By Richard Roeper
VSiN Guest Columnist
It didn’t begin when Ditka opened the Fridge on the sports world’s biggest stage, but it sure took off from there.
I speak of the Prop Bet, arguably the most ridiculously entertaining genre of wagering this side of two guys sitting in a bar and one saying, “Give me 10-1 odds on the next person walking through the door being a redhead.”
The prop, or proposition bet, has become an increasingly popular element of Super Bowl week over the years. Try to find a local morning newscast or a sports and/or entertainment website that DOESN’T run at least one story about prop bets in the coming days.
You can bet “heads” or “tails” on the opening coin toss.
You can make an Over/Under bet on the length of the “Star-Spangled Banner.”
You want action on the color of Lady Gaga’s hair? There’s a prop bet for that!
Some baseball fans were making prop bets in the stands at Wrigley Field and Fenway Park decades ago, and it stands to reason there have prop bets of some kind for as long as there have been competitions of some kind. (“I’ve got the ‘under’ in the Christian/lion matchup on Sunday. No way that guy lasts for two clicks of the sun dial!”)
But the explosion of the modern, legal, well-publicized prop bet can be traced back to Super Bowl XX, pitting the legendary 1985 Chicago Bears against the upstart New England Patriots.
The Bears of Ditka and Payton and McMahon, of Hampton and McMichael and Singletary, were prohibitive favorites against the outmanned Pats. Looking to drum up a little publicity and spike interest in the game, a handful of Las Vegas oddsmakers offered up a prop bet on William “The Refrigerator” Perry scoring a touchdown in the game.
A little background.
By Super Bowl week of 1986, the rookie defensive lineman William “Refrigerator” Petty had already become a folk hero, due to his then enormous size (more than 300 lbs.!), his gap-toothed grin, his engaging personality; that catchy nickname—and the fact Coach Mike Ditka occasionally inserted Perry into the Bears’ backfield on goal line situations, first as a block back and then actually carrying the ball.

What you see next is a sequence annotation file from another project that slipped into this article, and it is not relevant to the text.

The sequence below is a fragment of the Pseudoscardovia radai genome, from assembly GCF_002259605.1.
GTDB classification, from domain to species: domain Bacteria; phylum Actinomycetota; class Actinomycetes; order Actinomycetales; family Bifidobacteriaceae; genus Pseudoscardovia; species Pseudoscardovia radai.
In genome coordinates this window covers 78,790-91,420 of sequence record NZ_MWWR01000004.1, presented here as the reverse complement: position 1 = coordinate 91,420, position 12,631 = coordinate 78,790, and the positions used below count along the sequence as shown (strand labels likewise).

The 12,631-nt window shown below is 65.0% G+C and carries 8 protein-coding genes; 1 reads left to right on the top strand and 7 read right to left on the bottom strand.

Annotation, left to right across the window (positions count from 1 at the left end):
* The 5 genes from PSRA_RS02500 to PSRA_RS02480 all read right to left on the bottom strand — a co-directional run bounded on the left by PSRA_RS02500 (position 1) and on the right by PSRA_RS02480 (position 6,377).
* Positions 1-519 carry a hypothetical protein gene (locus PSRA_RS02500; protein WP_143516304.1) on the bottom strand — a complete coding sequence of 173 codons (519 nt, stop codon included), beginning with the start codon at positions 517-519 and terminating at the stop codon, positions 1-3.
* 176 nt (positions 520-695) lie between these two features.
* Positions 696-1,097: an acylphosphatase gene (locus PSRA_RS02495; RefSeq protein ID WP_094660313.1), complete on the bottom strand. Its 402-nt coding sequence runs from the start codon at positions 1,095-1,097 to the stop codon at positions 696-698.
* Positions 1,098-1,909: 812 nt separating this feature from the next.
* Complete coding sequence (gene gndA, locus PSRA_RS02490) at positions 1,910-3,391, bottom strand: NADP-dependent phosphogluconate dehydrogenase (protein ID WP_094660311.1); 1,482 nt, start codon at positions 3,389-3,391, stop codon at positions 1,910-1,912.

Perry’s first appearance in the backfield came in Week Six of the ’85 season, when the Bears defeated the San Francisco 49ers 26-10. Late in the fourth quarter, with the game safely tucked away, the Fridge rumbled onto the field to join the offensive huddle and rushed two times for a total of four yards.
It was no coincidence that Perry’s backfield debut came against the 49ers. In San Francisco’s 23-0 shellacking of the Bears in the previous season’s NFC championship game, 49ers coach Bill Walsh had used offensive guard Guy McIntyre as a blocking back, irking Ditka in the process.
The Fridge was Iron Mike’s revenge.
The week after the 49ers game, in a “Monday Night Football” matchup between the Bears and the Packers at Soldier Field, the Fridge plowed into the end zone--and the legend was born.
Still, it seemed like a long shot that Perry would even carry the ball in the Super Bowl. After all, the Bears had maybe the greatest running back of all time in Walter Payton. Why mess around with gimmicks?
The legendary Jimmy Vaccaro opened the line on Perry scoring a touchdown at 50-1, but the action on the Fridge was so hot he quickly lowered the line to 8-1. At other sportsbooks, the Fridge bet was so popular some lines fell all the way to 2-1.
Cut to late third quarter of Super Bowl XX. Already crushing the Patriots 37-3, the Bears had the ball on New England’s 1-yard-line.
Perry lined up in the backfield with Payton, who had yet to score a touchdown in the game.
The call seemed obvious; let the rookie gimmick clear the way for the veteran great to make his way into the end zone.
But Bears’ QB handed off to Perry, who lumbered into the end zone, scoring a meaningless touchdown in the context of the game but a painfully meaningful TD for the Vegas bookies.
The only upside was the avalanche of publicity about the prop bet.
By the early 1990s, the prop bet was a staple of Super Bowl Week, with the number of wagers going up from year to year. You could bet on which player would score the first touchdown; whether or not there would be a safety; if Michael Jordan would score more points in a hoops game that day than the Cowboys would score later that evening; etc., etc.
These days, the prop bet is as much a part of the fabric of the Super Bowl experience as the commercials, the halftime show…
And oh yeah. The game.
Richard Roeper is the nationally syndicated film critic for the Chicago Sun-Times. He is the author of nine books, including Bet The House: How I Gambled Over a Grand a Day for 30 Days on Sports, Poker and Games of Chance.